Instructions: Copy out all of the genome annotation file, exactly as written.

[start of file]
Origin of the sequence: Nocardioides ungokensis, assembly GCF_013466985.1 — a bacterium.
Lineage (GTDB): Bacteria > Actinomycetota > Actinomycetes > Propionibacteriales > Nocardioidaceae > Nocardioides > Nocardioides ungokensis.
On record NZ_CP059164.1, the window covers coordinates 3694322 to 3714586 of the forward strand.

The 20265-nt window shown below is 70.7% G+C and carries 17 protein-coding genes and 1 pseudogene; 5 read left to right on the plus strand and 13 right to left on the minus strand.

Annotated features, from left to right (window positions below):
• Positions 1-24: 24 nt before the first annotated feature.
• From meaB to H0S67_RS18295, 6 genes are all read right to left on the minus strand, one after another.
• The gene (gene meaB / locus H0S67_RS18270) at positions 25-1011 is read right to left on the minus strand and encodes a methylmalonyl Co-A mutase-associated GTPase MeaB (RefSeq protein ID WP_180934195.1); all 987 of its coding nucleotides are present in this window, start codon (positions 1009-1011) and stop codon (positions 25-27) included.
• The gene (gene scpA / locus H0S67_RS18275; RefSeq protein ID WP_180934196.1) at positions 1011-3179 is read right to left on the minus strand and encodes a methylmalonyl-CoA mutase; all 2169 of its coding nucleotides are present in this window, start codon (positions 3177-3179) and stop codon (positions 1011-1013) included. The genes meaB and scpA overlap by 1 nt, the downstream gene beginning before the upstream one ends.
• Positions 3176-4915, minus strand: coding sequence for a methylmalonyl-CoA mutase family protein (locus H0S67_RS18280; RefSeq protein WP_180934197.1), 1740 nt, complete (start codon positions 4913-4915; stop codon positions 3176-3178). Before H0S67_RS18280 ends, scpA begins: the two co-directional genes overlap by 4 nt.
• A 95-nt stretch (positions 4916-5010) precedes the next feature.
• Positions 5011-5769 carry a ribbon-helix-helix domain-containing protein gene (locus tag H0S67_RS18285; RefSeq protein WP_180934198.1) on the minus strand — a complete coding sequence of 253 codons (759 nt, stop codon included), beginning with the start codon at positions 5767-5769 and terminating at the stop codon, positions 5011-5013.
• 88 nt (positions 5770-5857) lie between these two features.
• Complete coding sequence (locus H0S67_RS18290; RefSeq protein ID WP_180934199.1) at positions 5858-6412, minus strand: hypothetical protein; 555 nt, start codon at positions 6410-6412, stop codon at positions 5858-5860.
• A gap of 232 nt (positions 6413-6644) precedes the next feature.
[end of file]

Origin of the sequence: Nocardioides ungokensis, assembly GCF_013466985.1 — a bacterium.
Lineage (GTDB): Bacteria > Actinomycetota > Actinomycetes > Propionibacteriales > Nocardioidaceae > Nocardioides > Nocardioides ungokensis.
On record NZ_CP059164.1, the window covers coordinates 3694322 to 3714586 of the forward strand.

The 20265-nt window shown below is 70.7% G+C and carries 17 protein-coding genes and 1 pseudogene; 5 read left to right on the plus strand and 13 right to left on the minus strand.

Annotated features, from left to right (window positions below):
• Positions 1-24: 24 nt before the first annotated feature.
• From meaB to H0S67_RS18295, 6 genes are all read right to left on the minus strand, one after another.
• The gene (gene meaB / locus H0S67_RS18270) at positions 25-1011 is read right to left on the minus strand and encodes a methylmalonyl Co-A mutase-associated GTPase MeaB (RefSeq protein ID WP_180934195.1); all 987 of its coding nucleotides are present in this window, start codon (positions 1009-1011) and stop codon (positions 25-27) included.
• The gene (gene scpA / locus H0S67_RS18275; RefSeq protein ID WP_180934196.1) at positions 1011-3179 is read right to left on the minus strand and encodes a methylmalonyl-CoA mutase; all 2169 of its coding nucleotides are present in this window, start codon (positions 3177-3179) and stop codon (positions 1011-1013) included. The genes meaB and scpA overlap by 1 nt, the downstream gene beginning before the upstream one ends.
• Positions 3176-4915, minus strand: coding sequence for a methylmalonyl-CoA mutase family protein (locus H0S67_RS18280; RefSeq protein WP_180934197.1), 1740 nt, complete (start codon positions 4913-4915; stop codon positions 3176-3178). Before H0S67_RS18280 ends, scpA begins: the two co-directional genes overlap by 4 nt.
• A 95-nt stretch (positions 4916-5010) precedes the next feature.
• Positions 5011-5769 carry a ribbon-helix-helix domain-containing protein gene (locus tag H0S67_RS18285; RefSeq protein WP_180934198.1) on the minus strand — a complete coding sequence of 253 codons (759 nt, stop codon included), beginning with the start codon at positions 5767-5769 and terminating at the stop codon, positions 5011-5013.
• 88 nt (positions 5770-5857) lie between these two features.
• Complete coding sequence (locus H0S67_RS18290; RefSeq protein ID WP_180934199.1) at positions 5858-6412, minus strand: hypothetical protein; 555 nt, start codon at positions 6410-6412, stop codon at positions 5858-5860.
• A gap of 232 nt (positions 6413-6644) precedes the next feature.